What is an Original?
If there is a theme in the furniture world that seems to be always the subject of conversation is the question of originals. What is an original? Is it just a familiar form of a chair or object? Is it a brand? Or simply the respect for the work of the designer who conceived the piece?
Summarizing the story, an original is a piece that the designer (or his/her heirs) authorized a particular manufacturer to produce, be it a classic or a chair launched last year.
Vitra, a brand that produces some of the best pieces we like to use in our projects, has produced an excellent guide on the originals, an essential document for all lovers of design:
Question: What is an original?
Answer: A product can only be called an original when it has been authorised by the designer. In terms of its status as an original, it does not matter whether an authorised product was produced in large quantities or in a limited series, or if it was manufactured many years ago or only recently. The manufacturer of originals works in close cooperation with the designer or his or her legitimate heirs to ensure that the product is fabricated in accordance with the specific ideas and wishes of its author and is thus authentic. As a result, an Eames Lounge Chair from 1956 and a Lounge Chair produced today are both originals.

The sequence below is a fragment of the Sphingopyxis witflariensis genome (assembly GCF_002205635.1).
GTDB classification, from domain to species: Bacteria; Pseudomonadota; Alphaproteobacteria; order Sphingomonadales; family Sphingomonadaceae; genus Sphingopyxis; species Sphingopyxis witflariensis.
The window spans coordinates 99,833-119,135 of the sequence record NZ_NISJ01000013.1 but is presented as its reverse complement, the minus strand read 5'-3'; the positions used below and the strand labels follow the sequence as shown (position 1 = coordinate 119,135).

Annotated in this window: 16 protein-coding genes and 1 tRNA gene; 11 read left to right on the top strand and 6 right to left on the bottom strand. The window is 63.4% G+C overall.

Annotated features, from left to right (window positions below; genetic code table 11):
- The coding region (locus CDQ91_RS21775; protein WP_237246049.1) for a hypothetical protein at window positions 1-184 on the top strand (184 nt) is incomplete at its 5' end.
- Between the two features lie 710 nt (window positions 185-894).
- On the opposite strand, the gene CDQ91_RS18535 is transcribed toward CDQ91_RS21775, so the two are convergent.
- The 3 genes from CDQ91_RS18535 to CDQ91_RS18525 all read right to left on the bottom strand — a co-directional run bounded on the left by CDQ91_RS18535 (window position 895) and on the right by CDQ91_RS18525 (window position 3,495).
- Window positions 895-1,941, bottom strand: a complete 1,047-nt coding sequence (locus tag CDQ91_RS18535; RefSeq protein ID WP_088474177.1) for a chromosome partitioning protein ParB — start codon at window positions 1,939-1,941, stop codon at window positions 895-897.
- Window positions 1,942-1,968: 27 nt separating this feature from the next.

Question: How can I recognise an original?
Answer: It’s quite simple: check whether it was made by a legitimate manufacturer. In the case of Eames designs, products sold in Europe and the Middle East are originals if they were manufactured by Vitra. The legitimate manufacturer for other regions of the world is Herman Miller.
Question: What is a counterfeit product?
Answer: Manufacturers of counterfeit products (also known as copies, imitations, replicas or fakes) seek to superficially copy an original to create the false impression of it being an original. The trade in counterfeit products is also referred to as product piracy and frequently linked to organised crime. Fakes are offered at much lower prices. This is possible because of cheaper materials, lower wage costs, non-existent development and marketing costs, failure to compensate the authors, lack of service and warranty provisions etc. Modified designs that nevertheless still invoke the same overall look as the original and so-called homages are likewise counterfeits.